So, I'm planning, scheming, thinking of races that are farther down the calendar. There are good candidates. Meanwhile, I'm going to focus on getting better, not rushing back to speed and arrive at Scotia with a plan -- either go for it, or treat it as a pacer run, with my eye forward.

This summer, however, has been a great training season, my second with a running team. Some stats:

Monthly mileage

June: 338K
July: 415K
August: 480K
September: 357K

I've done a few big races, including two 5Ks (a 19:18 PB and 19:49) in June before my fitness was ramping up; a 30K race with a new PB and a 10K race.

The interval, tempos and fartlek speeds are getting so fast. Intervals started at 3:55s and made their way down to 3:35s to 3:40s. Tempos started at 4:15 but went closer to 4:10s or faster. Marathon pace is feeling closer to 4:20 kilometres.

That's before the calf, though I've been fighting other niggles -- the IT band issue is there but not to serious so I've been great about getting my hip and IT band stretched. The glutes have been tight but rolling has helped.

Oh yeah, and also this:

Yes, I'm running Boston in 2015.

So while I enter the uncertain phase of this season, I have to also remember the progress I've made. A year ago today, I was on the comeback trail. A year ago, I was aiming at a 3:20 marathon in Chicago when I believed I was 3:15 fitness -- my knee issues put a big question mark in the final months and I have to remember that. A year later, I've already bagged a 3:08 marathon and I'm thinking of even faster.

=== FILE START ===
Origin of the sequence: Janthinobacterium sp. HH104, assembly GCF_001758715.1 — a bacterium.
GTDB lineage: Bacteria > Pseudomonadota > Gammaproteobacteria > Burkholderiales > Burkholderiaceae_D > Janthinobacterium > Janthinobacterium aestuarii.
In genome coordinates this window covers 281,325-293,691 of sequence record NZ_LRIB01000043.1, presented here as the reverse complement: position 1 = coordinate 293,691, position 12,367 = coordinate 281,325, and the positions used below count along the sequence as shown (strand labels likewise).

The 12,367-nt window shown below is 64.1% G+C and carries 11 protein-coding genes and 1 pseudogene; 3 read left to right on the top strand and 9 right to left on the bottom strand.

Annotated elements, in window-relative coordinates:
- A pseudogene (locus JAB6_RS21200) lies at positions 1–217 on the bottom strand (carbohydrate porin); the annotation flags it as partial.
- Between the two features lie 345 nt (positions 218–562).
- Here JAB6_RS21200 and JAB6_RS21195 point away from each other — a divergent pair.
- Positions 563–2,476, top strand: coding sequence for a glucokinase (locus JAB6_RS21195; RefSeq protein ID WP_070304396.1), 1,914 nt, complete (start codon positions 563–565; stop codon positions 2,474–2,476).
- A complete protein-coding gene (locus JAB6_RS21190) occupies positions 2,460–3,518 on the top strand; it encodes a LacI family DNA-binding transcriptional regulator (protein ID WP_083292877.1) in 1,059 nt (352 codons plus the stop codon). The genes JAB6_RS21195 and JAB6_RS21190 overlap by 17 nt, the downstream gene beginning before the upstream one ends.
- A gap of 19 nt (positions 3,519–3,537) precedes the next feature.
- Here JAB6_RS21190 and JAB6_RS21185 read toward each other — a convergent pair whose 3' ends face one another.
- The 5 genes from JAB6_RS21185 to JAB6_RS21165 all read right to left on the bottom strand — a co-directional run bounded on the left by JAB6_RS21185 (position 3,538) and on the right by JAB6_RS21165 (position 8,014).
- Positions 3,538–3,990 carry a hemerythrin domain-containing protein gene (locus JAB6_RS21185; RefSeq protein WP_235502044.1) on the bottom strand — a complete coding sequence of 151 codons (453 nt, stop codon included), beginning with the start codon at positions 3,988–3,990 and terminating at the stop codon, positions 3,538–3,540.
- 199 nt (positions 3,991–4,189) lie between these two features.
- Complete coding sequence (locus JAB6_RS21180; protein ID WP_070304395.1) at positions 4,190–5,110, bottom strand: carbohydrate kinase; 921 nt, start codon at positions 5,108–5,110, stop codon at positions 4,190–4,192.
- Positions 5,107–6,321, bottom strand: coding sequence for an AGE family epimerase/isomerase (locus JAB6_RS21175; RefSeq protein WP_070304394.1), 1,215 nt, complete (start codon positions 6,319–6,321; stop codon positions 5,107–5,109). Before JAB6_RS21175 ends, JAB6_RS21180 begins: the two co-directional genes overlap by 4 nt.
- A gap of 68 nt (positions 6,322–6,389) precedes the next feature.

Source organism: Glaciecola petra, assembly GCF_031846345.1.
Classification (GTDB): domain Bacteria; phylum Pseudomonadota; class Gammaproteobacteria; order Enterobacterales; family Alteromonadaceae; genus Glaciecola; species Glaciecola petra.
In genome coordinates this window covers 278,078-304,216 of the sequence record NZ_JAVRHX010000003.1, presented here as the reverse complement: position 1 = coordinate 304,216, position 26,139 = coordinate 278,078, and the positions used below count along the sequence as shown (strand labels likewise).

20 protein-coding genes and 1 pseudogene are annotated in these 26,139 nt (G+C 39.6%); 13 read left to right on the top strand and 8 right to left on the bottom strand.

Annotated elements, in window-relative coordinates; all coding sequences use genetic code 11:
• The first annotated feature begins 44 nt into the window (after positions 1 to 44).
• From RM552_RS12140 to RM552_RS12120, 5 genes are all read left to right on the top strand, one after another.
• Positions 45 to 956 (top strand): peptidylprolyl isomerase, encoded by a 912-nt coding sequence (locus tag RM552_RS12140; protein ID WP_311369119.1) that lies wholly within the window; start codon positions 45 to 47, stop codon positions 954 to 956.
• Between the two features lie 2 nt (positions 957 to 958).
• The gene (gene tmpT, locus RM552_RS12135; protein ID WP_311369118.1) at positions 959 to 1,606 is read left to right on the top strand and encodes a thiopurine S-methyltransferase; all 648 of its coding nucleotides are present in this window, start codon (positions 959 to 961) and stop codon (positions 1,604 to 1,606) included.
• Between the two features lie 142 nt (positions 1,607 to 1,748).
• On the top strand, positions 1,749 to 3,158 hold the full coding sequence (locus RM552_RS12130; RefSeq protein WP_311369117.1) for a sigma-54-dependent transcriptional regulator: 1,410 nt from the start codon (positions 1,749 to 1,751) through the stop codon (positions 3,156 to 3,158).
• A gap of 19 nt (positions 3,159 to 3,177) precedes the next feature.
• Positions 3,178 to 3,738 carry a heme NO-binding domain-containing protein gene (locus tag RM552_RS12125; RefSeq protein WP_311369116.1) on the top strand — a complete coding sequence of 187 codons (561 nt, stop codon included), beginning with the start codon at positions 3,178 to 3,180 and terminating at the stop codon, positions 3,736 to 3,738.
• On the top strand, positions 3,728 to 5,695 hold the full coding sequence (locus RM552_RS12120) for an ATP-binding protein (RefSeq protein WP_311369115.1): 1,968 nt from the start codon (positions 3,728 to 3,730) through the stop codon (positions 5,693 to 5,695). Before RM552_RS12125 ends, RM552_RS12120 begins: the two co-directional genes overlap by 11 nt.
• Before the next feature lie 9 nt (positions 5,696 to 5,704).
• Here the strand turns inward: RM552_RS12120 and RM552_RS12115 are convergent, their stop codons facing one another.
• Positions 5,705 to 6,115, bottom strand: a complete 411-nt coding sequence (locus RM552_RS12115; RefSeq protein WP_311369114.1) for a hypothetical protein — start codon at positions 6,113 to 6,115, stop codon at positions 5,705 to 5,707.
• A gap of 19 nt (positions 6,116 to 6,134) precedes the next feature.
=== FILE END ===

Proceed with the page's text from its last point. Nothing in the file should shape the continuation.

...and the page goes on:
So the path's been great -- happy to be where I am today and more importantly, in light of the calf pull, I'm reminded most that I'm happy to be running at all.

Sunday, September 21, 2014

Race Report: Zoo Run 10K

"You're here early," the race volunteer said to us as we piled out of a car more than two and a half hours before a few thousand other runners toed the line at the Zoo Run 10K.

"Really," we said, laughing, mostly at ourselves. We weren't laughing a week earlier.

Racing a 10K four weeks out from the marathon wasn't out of the ordinary. What coach wanted us to do with the run was another matter. The original plan was for us to do the 10K at marathon pace, with the last two Ks hard. Which sounded like a promising idea, targetting 4:20s or so.

But we had also entered the race for the 10K "club championships", sponsored by Black Toe, and I was one of the five guys on the men's team. Coach issued the new instructions a week before. We would RACE the 10K, but we'd have to warm up for 15K before the 8:15 am race start. Then warm down -- up to 30K on the day.

Which is why, at 6 a.m., my Black Toe teammates and I were in the dark, trying to find a route around the zoo. By the time we surveyed the parking lot, we thought it'd be better to do laps of the 1K parking lot, which lead a 1:20 15K, run at 5:03ish pace.

It was a light run, almost went by fast as we lapped the lot while the cars carrying 3500 runners started to arrive.

Selfie with teammates Sam and Cynthia, around 6:15 am.

Having almost an hour after the warmup to the race, we changed clothes, fuelled up and tried to calmly prepare for the race at hand. The pre-race warmup was a lot of fun, us seeing all the elites including Lanni Marchant, Rachel Hannah and Eric Gillis. Great star sightings for us running nerds.

We had a few teams entered into the
The Race: A technical one. Hilly. A lot of turns and, as this year's women's winner Rachel said, "the race is like cross country running on the road." I last ran this race back in 2007 and had to read that race report to remember anything about the race.